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Journal of Immunology Research

Volume 2014 (2014), Article ID 850831, 6 pages

http://dx.doi.org/10.1155/2014/850831
Review Article

Respiratory Syncytial Virus Infections in Infants Affected by Primary Immunodeficiency

1Pediatrics and Neonatology Unit, Imola Hospital, Via Montericco 4, 40026 Imola, Italy

2DIMEC, Neonatology and Neonatal Intensive Care Unit, St. Orsola-Malpighi Hospital, Via Massarenti 11, University of Bologna, 40138 Bologna, Italy

3DIMES, Clinical Microbiology Unit, Laboratory of Virology, St. Orsola-Malpighi Hospital, Via Massarenti 9, University of Bologna, Bologna, Italy

Received 5 May 2014; Revised 11 June 2014; Accepted 12 June 2014; Published 25 June 2014

Academic Editor: Roshini Sarah Abraham

Copyright © 2014 Marcello Lanari et al. This is an open access article distributed under the Creative Commons Attribution License, which permits unrestricted use, distribution, and reproduction in any medium, provided the original work is properly cited.

Abstract

Primary immunodeficiencies are rare inherited disorders that may lead to frequent and often severe acute respiratory infections. Respiratory syncytial virus (RSV) is one of the most frequent pathogens during early infancy and the infection is more severe in immunocompromised infants than in healthy infants, as a result of impaired T- and B-cell immune response unable to efficaciously neutralize viral replication, with subsequent increased viral shedding and potentially lethal lower respiratory tract infection. Several authors have reported a severe clinical course after RSV infections in infants and children with primary and acquired immunodeficiencies. Environmental prophylaxis is essential in order to reduce the infection during the epidemic season in hospitalized immunocompromised infants. Prophylaxis with palivizumab, a humanized monoclonal antibody against the RSV F protein, is currently recommended in high-risk infants born prematurely, with chronic lung disease or congenital heart disease. Currently however the prophylaxis is not routinely recommended in infants with primary immunodeficiency, although some authors propose the extension of prophylaxis to this high risk population.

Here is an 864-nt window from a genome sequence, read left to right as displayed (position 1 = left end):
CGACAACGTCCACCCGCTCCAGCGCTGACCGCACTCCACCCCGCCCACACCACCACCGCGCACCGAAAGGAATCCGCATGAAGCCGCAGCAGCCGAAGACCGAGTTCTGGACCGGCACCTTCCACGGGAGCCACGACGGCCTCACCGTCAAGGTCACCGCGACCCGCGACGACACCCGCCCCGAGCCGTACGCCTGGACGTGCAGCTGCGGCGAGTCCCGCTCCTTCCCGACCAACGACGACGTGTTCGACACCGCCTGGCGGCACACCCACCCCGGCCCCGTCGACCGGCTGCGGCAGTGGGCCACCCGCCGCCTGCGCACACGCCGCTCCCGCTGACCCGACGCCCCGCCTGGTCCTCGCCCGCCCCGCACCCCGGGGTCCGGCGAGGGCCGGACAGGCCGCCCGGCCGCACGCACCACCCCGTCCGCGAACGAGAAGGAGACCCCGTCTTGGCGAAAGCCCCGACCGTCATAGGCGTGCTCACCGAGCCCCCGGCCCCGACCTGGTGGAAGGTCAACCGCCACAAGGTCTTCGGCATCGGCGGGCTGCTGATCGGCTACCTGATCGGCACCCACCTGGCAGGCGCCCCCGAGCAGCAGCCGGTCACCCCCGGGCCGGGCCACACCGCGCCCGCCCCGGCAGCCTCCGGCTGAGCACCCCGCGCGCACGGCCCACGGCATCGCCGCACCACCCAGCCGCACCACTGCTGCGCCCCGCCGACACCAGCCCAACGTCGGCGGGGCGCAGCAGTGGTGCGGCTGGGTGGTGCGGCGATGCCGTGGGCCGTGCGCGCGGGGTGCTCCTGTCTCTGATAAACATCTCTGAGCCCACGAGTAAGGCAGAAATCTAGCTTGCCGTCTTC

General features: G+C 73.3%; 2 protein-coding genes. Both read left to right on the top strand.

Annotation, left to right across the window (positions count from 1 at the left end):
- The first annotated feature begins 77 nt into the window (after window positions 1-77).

1. Introduction

RSV is a ubiquitous RNA virus of the Pneumovirus genus and Paramyxoviridae family responsible for frequent acute respiratory infections especially in young infants. Specific antibodies are detectable in 87% of infants younger than 18 months [1] and virtually in all 3-year-old infants.

It was estimated that over 33 million episodes of RSV-related lower respiratory tract infections (LRTI) occurred worldwide in 2005 in children younger than 5 years of age [2]. During that same year, the estimated hospitalizations for severe acute LRTI in young children were 3.4 (2.8–4.3) million (16.9 per 1000 for infants aged 0 to 5 months and 5.1 per 1000 for infants aged 6 to 11 months). The mortality rate was 66,000–199,000/year for children younger than 5 years; 99% of deaths occurred in the developing countries [3].

RSV epidemics in infants younger than 5 years old have a strong impact on pediatric healthcare. In 2000 in the USA, RSV infections lead to 86,000 hospitalizations, 402,000 emergency room visits, 1.7 million office visits, and 236,000 hospital outpatient visits. The estimated cost of these visits and hospitalization was near $258 million [4]. Moreover, RSV LRTI was observed to have a long term impact in the incidence of recurrent wheezing during the first year of life, as recently pointed out in healthy preterm infants born at 33–35 weeks of gestational age [5].

Although RSV-associated mortality is ninefold higher than influenza-associated mortality during the first year of life [6], mortality rate in healthy infants with RSV infections is less than 0.5%, but it may reach up to 60% in infants with immunodeficiency [7]. Several studies have reported that life-threatening RSV LRTI are more frequent in infants with congenital or acquired immunodeficiencies (HIV infections, hematopoietic stem cells, and solid organs transplant recipients) than in healthy infants [812]. These infants have prolonged viral shedding because of impaired B-cell and T-cell immunity, lymphopenia, and neutropenia [13]. Prolonged viral shedding may lead to a higher viral load, which is responsible for a more severe LRTI.

2. Immune Response to RSV Infections in Infancy

Two different subtypes (A and B) of RSV were identified depending on variations in G protein and the two subtypes coexist during every RSV season. Subtype A is probably associated to more severe infections [14, 15]. The severity of the disease and the need for hospitalization are not only related to the subtype, but also to individual factors influencing the immune response such as age, prematurity, preexisting diseases, immunological disorders, and environmental factors (birth during the epidemic season, presence of siblings, crowding, second-hand smoke exposure, daycare attendance, pollutions, meteorological parameters as temperature, and humidity that may interfere with viral replication and with the clearance of the virus in the airways [1618]).